The Impact Of Islam On The Middle East Essay

1803 Words Nov 17th, 2016 8 Pages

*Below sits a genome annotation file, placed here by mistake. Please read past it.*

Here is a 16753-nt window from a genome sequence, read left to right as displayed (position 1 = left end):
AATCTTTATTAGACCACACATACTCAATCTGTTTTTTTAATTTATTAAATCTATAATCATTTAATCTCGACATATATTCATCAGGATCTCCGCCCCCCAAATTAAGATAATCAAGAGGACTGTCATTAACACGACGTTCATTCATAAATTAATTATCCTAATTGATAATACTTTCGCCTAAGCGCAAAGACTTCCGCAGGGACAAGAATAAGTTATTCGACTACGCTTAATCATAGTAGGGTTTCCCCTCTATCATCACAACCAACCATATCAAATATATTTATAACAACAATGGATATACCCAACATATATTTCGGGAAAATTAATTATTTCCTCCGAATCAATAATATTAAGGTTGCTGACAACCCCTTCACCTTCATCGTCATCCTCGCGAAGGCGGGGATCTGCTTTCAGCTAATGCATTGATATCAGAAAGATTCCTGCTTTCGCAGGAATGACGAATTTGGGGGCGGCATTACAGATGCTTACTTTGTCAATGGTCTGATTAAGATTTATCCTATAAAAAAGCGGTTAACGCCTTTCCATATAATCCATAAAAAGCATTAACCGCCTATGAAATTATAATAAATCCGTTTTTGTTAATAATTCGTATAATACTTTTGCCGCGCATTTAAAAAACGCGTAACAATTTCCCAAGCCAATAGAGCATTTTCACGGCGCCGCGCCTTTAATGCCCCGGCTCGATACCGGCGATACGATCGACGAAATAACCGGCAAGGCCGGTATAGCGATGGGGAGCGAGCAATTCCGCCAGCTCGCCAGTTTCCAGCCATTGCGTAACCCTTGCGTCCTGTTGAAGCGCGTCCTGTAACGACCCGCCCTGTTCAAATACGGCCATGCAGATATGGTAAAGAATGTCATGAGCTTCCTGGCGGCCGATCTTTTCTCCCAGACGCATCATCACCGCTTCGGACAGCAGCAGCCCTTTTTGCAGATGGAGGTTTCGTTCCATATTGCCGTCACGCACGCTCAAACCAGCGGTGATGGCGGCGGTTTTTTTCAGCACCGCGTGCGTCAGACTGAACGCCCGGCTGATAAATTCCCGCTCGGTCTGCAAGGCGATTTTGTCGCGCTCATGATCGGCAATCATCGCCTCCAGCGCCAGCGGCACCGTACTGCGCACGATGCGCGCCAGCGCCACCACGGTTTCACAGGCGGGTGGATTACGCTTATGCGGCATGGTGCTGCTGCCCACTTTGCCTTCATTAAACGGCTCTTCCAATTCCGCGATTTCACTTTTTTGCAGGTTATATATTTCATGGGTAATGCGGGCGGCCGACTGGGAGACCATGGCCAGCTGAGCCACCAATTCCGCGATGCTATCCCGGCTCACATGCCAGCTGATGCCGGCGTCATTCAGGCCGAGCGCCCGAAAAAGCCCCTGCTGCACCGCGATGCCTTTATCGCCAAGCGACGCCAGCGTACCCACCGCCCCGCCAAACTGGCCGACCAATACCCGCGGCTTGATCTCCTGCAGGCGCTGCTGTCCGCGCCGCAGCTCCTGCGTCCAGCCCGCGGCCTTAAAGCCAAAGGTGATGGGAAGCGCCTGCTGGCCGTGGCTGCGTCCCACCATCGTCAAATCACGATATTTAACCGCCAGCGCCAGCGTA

Similarly many academics have theorized about the role to which Islam played in the ethnic and nationalist formations of the Kurds. In his essay “The Impact of Islam on Kurdish Identity in the Middle East,” Hakan Ozoglu argues that Kurdish identity evolved through various, overlapping phases with Islam at the core of its formation process, a process he calls “dialectical, dialogical, and monological” (18). First, while the term “Kurd” was not ethnically associated with the modern term Kurd, nevertheless, many proto-Kurds accepted Islam early on in the Islamic expansion period after the death of the Prophet Muhammad and associated politically with the umma as a trans-tribal force (22). Through this first monological process, local Kurdish identities were, while not completely erased, generally subsumed under the umma. By the 17th century, clashes between the Ottoman and Safavid Empires over religion, region, and politics made many people between these two great powers question their own identities in relation to their neighbors or conquerors. This led to a synthesis of understanding one’s narrower sense of identity politically different from the umma, a dialogical development. Being Kurdish did not conflict with the umma but instead provided a functional purpose at the time, allowing the Kurds to worry about their own local concerns instead of the Islamic identity politics of the empires (29). Lastly, with the advent of modern nationalism in the 20th century, competing…

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